What is it?
A credit score is a number that represents the likelihood to others of you paying credit back, essentially it’s a round up of your history with finance.
Lenders will look at your credit history when they calculate your credit score.
Companies such as banks are less likely to lend individuals money who don’t have a credit score because they will be unaware of what your spending habits are like and may deem you too risky aka. they don’t know if you are going to pay them back.
The higher the number on your credit score, the better chance you have of being accepted for credit.
What does it affect?
Your credit score influences your chances of getting:
- Credit card, loans and mortgages
- Car financing
- Gas & electricity monthly payments
- Mobile phone contracts
- Insurance monthly payments
- Employability – Occasionally companies check prospective employees credit score for reliability.
- Property rentals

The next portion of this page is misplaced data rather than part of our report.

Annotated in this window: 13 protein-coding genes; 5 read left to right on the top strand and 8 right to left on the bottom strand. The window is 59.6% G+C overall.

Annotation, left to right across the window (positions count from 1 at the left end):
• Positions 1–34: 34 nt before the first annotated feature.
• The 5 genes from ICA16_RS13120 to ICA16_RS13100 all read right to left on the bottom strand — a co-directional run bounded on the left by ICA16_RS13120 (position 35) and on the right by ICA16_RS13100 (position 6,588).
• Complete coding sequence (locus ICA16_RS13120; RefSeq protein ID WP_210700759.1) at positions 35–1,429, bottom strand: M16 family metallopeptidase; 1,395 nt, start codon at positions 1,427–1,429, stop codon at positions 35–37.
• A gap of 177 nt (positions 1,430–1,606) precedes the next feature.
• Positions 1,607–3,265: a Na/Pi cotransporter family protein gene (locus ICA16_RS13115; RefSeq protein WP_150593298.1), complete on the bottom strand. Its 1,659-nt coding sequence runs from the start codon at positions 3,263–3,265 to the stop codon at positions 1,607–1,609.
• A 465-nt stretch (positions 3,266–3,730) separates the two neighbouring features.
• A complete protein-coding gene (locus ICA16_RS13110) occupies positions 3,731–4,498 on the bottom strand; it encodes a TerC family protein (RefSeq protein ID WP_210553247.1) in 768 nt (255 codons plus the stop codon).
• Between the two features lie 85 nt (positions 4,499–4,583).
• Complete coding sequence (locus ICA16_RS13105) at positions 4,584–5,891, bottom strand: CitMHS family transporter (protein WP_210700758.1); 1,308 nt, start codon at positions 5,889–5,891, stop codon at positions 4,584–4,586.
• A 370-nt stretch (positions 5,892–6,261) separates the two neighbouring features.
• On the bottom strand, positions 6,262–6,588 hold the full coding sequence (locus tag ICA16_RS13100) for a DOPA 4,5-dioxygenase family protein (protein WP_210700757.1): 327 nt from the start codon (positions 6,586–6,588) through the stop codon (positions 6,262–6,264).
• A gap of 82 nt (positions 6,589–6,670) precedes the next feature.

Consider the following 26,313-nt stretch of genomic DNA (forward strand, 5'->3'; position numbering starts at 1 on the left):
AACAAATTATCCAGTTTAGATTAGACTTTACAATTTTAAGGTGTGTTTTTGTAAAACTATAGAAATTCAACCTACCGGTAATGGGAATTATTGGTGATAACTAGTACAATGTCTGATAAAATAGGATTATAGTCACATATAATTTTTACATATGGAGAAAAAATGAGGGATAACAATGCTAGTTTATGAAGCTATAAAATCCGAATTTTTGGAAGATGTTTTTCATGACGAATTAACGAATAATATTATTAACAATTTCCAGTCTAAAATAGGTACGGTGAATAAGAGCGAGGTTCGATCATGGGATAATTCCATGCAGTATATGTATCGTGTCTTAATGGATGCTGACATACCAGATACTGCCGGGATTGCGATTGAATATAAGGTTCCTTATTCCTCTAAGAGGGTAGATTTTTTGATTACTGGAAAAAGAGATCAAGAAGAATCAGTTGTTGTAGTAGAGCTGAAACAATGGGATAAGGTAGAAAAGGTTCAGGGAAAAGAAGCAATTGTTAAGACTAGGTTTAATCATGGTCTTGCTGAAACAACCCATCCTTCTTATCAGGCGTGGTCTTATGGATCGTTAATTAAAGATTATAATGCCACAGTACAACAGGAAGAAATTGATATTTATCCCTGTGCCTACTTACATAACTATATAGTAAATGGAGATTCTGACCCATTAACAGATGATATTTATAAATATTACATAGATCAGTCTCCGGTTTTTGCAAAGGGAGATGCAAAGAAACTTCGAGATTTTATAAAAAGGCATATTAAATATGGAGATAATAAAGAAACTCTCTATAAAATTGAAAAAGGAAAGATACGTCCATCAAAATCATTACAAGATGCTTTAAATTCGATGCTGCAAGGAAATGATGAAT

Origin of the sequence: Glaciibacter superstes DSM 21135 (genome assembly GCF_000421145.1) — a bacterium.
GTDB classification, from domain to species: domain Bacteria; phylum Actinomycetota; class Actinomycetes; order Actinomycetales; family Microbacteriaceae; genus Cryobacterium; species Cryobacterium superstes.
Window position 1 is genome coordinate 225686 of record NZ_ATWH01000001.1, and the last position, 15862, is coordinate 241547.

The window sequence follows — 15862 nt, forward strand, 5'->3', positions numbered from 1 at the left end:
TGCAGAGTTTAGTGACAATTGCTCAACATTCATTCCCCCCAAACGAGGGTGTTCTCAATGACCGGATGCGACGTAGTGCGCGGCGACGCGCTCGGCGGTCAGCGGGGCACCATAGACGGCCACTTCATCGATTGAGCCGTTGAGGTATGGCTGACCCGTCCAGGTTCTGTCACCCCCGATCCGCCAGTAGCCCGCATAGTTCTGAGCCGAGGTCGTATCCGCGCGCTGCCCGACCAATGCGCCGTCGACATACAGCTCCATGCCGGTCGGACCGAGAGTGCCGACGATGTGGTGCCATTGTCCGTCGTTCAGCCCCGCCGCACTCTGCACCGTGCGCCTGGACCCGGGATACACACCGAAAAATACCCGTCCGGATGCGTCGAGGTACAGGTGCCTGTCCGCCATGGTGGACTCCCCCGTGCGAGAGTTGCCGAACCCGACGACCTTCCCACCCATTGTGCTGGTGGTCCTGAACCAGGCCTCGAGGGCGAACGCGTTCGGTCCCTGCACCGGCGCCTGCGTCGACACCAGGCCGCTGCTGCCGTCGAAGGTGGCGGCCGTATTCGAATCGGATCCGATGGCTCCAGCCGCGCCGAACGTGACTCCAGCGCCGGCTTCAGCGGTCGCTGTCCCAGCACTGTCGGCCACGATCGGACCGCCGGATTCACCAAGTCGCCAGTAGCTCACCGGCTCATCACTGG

How do I get one?
You don’t apply for one, you automatically have one as part of your background. It is calculated from your borrowing history and how you typically repay money you’ve previously borrowed. This happens when you apply for credit such as a loan, credit card, mortgage, car finance… even a mobile phone contract.
Each lender uses a slightly different lending criteria, so make sure you look around for a deal that you’re more likely to be accepted for as well as being best suited to you and your credit history.
How do I check my score?
There are companies that provide yearly free checks and produce a ‘credit report’ for you.
As a starting point, three FREE credit reference agencies are: